Still with me thus far? Here's where I get to what I meant by the two sides being mirror images of each other. Nobody realized it at the time, but they were essentially building a sketch of where functionality lies in the brain. Indeed, each of Jung's function-attitudes has been mapped to a rough location in the brain. As it turns out, all of the P functions (introverted judging and extraverted perceiving) are on the right side of the brain and the J functions are on the left side of the brain.
Whenever you say that left-brained people are good at details and right-brained people are good at the "big picture" (although I would say "whole picture" would be more accurate), you're focusing on the extraverted side of things. If a left-brained person manages a right-brained person, the lefty is going to want to know all the details about how the righty is going to do their job up front and in advance. They want the requirements set in stone and hard deadlines decided in advance. The righty just wants a very broad idea of what they need to do so they can fill in the details later.
However, note that this isn't doesn't seem to be what you are experiencing. It seems as though the lefties' code probably wasn't terribly well thought out in advance and has some issues that could have been prevented by some forethought. This is because when you build abstract models of things like code in your head, you're using your introverted function, which works the other way around. The righty wants to build that model in advance and do so in such a manner that it fills in all the necessary details or easily can fill in all the details. Plus, they might become rigid in terms of the best approach to take (note that you're taking a hard line on how you feel about C++'s more advance features). The lefties' model will be more ad hoc and filled in as they go.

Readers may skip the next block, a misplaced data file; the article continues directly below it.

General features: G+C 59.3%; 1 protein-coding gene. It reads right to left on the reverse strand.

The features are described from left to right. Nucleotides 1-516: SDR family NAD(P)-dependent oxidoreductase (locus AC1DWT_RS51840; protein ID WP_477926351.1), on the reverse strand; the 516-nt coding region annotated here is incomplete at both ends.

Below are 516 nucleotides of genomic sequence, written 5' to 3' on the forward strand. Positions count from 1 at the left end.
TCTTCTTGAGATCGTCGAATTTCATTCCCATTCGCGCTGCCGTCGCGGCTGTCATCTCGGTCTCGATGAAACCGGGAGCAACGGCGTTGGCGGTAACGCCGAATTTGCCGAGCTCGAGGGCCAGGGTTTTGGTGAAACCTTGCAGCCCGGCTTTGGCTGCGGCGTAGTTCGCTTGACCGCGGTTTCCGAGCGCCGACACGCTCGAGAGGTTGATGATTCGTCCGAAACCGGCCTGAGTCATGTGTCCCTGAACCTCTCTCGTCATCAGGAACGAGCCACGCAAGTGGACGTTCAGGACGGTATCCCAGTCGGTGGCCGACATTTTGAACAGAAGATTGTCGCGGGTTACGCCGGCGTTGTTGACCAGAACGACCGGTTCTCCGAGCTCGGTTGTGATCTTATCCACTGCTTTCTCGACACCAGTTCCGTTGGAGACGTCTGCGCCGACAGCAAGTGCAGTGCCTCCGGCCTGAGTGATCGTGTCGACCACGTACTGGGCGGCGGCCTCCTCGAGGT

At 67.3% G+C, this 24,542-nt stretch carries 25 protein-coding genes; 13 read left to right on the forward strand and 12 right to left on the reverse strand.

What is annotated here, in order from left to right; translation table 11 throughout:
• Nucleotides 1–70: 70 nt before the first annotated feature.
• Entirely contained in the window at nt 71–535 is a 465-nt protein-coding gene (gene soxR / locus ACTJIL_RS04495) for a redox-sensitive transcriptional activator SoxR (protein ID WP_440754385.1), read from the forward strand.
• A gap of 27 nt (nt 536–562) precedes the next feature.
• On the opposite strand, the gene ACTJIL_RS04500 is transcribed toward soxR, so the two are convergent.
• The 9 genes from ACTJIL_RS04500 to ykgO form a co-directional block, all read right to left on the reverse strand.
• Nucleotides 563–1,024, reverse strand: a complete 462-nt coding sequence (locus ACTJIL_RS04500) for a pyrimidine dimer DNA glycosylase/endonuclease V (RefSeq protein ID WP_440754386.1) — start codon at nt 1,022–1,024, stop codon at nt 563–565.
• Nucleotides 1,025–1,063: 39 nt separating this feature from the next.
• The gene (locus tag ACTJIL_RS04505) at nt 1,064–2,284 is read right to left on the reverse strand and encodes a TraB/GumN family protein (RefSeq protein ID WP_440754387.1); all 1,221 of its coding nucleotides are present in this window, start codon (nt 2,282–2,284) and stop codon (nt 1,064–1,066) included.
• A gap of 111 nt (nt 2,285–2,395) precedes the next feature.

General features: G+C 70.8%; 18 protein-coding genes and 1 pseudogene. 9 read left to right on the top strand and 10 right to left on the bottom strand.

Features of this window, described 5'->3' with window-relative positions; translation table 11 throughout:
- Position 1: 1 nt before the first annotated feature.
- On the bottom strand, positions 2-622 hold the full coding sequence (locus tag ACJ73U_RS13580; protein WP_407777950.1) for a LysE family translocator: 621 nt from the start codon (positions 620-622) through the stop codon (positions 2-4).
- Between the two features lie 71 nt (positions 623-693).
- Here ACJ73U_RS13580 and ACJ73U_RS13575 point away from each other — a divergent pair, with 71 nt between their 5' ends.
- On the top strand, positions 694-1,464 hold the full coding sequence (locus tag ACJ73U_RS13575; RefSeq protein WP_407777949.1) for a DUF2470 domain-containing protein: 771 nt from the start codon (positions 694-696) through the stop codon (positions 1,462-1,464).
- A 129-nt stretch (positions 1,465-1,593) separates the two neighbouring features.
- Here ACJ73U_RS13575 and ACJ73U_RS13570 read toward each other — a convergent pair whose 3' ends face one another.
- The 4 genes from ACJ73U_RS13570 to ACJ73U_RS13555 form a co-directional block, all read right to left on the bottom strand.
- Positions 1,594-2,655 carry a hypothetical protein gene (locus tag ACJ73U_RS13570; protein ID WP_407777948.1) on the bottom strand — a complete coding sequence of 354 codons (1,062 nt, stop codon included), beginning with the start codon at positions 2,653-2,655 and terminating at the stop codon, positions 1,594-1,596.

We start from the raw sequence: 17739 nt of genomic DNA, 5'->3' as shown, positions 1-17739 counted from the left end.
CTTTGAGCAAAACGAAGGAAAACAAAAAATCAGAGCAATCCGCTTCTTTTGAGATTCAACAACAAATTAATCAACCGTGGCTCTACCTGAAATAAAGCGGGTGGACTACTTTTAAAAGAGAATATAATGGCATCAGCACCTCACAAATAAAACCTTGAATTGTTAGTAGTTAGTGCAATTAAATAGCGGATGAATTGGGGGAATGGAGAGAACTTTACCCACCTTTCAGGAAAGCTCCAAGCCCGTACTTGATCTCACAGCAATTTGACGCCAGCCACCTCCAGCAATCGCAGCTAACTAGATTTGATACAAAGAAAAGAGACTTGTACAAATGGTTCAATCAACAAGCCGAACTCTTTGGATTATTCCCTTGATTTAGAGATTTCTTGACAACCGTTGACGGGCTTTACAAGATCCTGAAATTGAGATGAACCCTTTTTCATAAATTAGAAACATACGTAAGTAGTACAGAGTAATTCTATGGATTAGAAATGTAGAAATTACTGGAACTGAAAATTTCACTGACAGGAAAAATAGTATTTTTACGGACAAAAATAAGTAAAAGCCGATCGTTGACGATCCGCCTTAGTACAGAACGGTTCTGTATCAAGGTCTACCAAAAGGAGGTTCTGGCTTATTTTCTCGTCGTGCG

My experience is that because of this, the lefties will accuse the righties of over-engineering everything while the righties will accuse the lefties of being too quick and dirty. Both sides have a grain of truth to them, but only when that approach is taken to the extreme. Here's what's funny though: they're taking opposite approaches to achieve the same goal (that is, getting things done). The righties want to have their model decided upon up front so they can spend less time implementing the thing and therefore getting the entire project done sooner. The lefties want to spend less time architecting so they can get things done sooner.
Incidentally, these two attitudes are reversed when it comes to project management type stuff (determining timelines, coming up with requirements, etc). This can lead to a really confusing situation where one side is accusing the other of being too rigid while the other claims that the other side isn't planning ahead enough, and then the next argument has both sides taking the exact opposite stance.
What can you do about all of this? Nothing other than being aware of these differences and trying to accomodate the other side's view as much as possible. The problem though is that this goes both ways. You can understand and accomodate the lefties as much as possible, but that won't make much difference unless they're trying to return the favor. This is always the challenge. Not because the lefties are assholes and want to make the righties' lives miserable, but because the lefties are used to being dominant in the field of programming. If your way of thinking was echoed by pretty much everyone else, you'd be pretty convinced you're correct too.